Methicillin and vancomycin are widely used in clinical practice, but resistance determinants have spread so far only within certain S. aureus lineages (Lindsay, 2010). Robinson & Enright (2003) estimated that methicillin-resistance determinants had at that point been transferred into S. aureus about 20 times. Similarly, the lateral dissemination of vancomycin resistance has been relatively slow; only about 10 VRSA strains have been isolated exclusively in health-care settings (Chambers & DeLeo, 2009), a modest number given the high incidence of vancomycin-treated patients who harbour both vancomycin-resistant enterococci and S. aureus (Weigel et al., 2003). The slow spread of these resistance determinants so far may be due in part to specific genetic mechanisms within the S. aureus lineage that constrain both intra- and interspecies exchange.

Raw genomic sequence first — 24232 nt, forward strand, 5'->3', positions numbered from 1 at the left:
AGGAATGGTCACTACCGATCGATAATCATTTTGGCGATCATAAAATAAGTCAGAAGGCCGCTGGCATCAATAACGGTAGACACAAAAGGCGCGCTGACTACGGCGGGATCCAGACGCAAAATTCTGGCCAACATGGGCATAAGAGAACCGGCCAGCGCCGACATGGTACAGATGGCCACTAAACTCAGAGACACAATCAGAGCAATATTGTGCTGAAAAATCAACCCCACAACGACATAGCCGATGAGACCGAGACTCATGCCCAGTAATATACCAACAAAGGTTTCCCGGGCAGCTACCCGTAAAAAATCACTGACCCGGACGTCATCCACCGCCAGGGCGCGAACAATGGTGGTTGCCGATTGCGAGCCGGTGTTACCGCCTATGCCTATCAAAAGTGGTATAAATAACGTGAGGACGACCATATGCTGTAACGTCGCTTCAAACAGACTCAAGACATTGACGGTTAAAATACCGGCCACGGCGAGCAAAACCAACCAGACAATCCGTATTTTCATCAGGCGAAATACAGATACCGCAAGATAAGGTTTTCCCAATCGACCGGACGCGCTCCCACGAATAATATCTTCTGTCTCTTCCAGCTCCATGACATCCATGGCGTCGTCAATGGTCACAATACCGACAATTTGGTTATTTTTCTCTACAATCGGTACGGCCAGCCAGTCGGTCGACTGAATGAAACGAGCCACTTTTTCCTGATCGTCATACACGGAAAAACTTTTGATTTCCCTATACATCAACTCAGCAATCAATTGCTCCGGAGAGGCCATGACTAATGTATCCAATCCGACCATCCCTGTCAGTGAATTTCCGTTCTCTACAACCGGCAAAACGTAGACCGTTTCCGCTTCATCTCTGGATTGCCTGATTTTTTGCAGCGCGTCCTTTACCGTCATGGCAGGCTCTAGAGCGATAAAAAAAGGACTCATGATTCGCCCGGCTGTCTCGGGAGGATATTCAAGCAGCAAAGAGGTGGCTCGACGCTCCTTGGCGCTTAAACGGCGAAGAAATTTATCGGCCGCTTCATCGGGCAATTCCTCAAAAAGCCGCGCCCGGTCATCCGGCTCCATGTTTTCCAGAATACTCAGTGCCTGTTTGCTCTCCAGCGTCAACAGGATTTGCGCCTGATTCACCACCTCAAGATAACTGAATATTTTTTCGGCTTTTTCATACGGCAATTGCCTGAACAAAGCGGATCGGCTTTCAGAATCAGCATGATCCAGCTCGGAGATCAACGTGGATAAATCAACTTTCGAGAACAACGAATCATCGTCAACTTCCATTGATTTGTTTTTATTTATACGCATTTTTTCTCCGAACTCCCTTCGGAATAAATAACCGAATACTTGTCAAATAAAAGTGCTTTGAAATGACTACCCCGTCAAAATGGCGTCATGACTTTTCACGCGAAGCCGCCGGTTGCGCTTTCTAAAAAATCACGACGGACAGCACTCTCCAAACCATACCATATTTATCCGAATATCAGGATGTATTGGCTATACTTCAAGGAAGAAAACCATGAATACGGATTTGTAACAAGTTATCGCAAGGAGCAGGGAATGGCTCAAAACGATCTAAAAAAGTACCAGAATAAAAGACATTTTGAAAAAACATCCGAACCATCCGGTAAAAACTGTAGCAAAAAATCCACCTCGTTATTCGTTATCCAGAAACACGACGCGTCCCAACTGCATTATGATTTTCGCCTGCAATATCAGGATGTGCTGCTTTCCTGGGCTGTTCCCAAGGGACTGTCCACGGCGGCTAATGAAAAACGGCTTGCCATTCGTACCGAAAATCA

Waldron & Lindsay (2006) characterized Sau1, a type I restriction modification system composed of the hsdR (restriction) gene and two copies of the hasM (modification) and hsdS (sequence specificity) genes. The system recognizes and digests foreign DNA entering the cell, providing a barrier to the acquisition of foreign DNA by S. aureus isolates. The hsdS genes, responsible for recognizing specific foreign DNA sequences, differ significantly among S. aureus of different lineages. These differences constrain within-species transfer and have contributed to the emergence of the clonal structure of MRSA (Lindsay et al., 2010). More recently, Corvaglia et al. (2010) identified and characterized in clinical S. aureus a type III-like restriction endonuclease, a previously unidentified barrier that prevents transformation by DNA from other species. Critically, some clinical MRSA strains are deficient in this system, potentially rendering them more susceptible to acquisition of DNA from other bacterial species; this system is of particular clinical relevance because it may represent the primary barrier to acceptance of vancomycin resistance from E. faecalis. A clinical isolate of Staphylococcus epidermidis has been found to have a CRISPR locus identical in sequence to a region of the nickase gene nes found in all sequenced staphylococcal conjugative plasmids including those in MRSA and VRSA (Marraffini & Sontheimer, 2008); this locus is not known in strains of S. epidermidis in ATCC.